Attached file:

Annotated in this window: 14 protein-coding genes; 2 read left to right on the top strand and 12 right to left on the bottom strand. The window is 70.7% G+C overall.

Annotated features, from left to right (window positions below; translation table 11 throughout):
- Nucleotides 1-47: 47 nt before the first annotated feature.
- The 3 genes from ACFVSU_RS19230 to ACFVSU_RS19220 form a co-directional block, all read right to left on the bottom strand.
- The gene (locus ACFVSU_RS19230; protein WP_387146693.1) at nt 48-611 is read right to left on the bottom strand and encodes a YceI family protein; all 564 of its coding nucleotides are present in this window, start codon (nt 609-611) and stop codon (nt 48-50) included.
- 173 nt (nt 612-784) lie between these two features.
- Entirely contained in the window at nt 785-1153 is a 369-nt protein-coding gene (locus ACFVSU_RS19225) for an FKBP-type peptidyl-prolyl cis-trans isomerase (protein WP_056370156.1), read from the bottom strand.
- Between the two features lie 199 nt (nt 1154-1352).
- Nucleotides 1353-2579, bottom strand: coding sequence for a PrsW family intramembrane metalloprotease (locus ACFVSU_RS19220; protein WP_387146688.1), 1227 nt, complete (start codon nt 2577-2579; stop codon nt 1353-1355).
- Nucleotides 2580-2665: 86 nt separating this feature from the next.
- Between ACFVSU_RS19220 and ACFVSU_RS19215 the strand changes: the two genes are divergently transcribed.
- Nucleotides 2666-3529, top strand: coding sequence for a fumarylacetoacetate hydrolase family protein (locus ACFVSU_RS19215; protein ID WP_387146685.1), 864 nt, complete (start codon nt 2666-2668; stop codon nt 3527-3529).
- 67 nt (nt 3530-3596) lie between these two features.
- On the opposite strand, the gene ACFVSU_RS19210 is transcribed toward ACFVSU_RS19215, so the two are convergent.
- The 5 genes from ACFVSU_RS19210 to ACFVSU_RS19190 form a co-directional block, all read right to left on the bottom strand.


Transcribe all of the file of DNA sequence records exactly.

Annotated in this window: 14 protein-coding genes; 2 read left to right on the top strand and 12 right to left on the bottom strand. The window is 70.7% G+C overall.

Annotated features, from left to right (window positions below; translation table 11 throughout):
- Nucleotides 1-47: 47 nt before the first annotated feature.
- The 3 genes from ACFVSU_RS19230 to ACFVSU_RS19220 form a co-directional block, all read right to left on the bottom strand.
- The gene (locus ACFVSU_RS19230; protein WP_387146693.1) at nt 48-611 is read right to left on the bottom strand and encodes a YceI family protein; all 564 of its coding nucleotides are present in this window, start codon (nt 609-611) and stop codon (nt 48-50) included.
- 173 nt (nt 612-784) lie between these two features.
- Entirely contained in the window at nt 785-1153 is a 369-nt protein-coding gene (locus ACFVSU_RS19225) for an FKBP-type peptidyl-prolyl cis-trans isomerase (protein WP_056370156.1), read from the bottom strand.
- Between the two features lie 199 nt (nt 1154-1352).
- Nucleotides 1353-2579, bottom strand: coding sequence for a PrsW family intramembrane metalloprotease (locus ACFVSU_RS19220; protein WP_387146688.1), 1227 nt, complete (start codon nt 2577-2579; stop codon nt 1353-1355).
- Nucleotides 2580-2665: 86 nt separating this feature from the next.
- Between ACFVSU_RS19220 and ACFVSU_RS19215 the strand changes: the two genes are divergently transcribed.
- Nucleotides 2666-3529, top strand: coding sequence for a fumarylacetoacetate hydrolase family protein (locus ACFVSU_RS19215; protein ID WP_387146685.1), 864 nt, complete (start codon nt 2666-2668; stop codon nt 3527-3529).
- 67 nt (nt 3530-3596) lie between these two features.
- On the opposite strand, the gene ACFVSU_RS19210 is transcribed toward ACFVSU_RS19215, so the two are convergent.
- The 5 genes from ACFVSU_RS19210 to ACFVSU_RS19190 form a co-directional block, all read right to left on the bottom strand.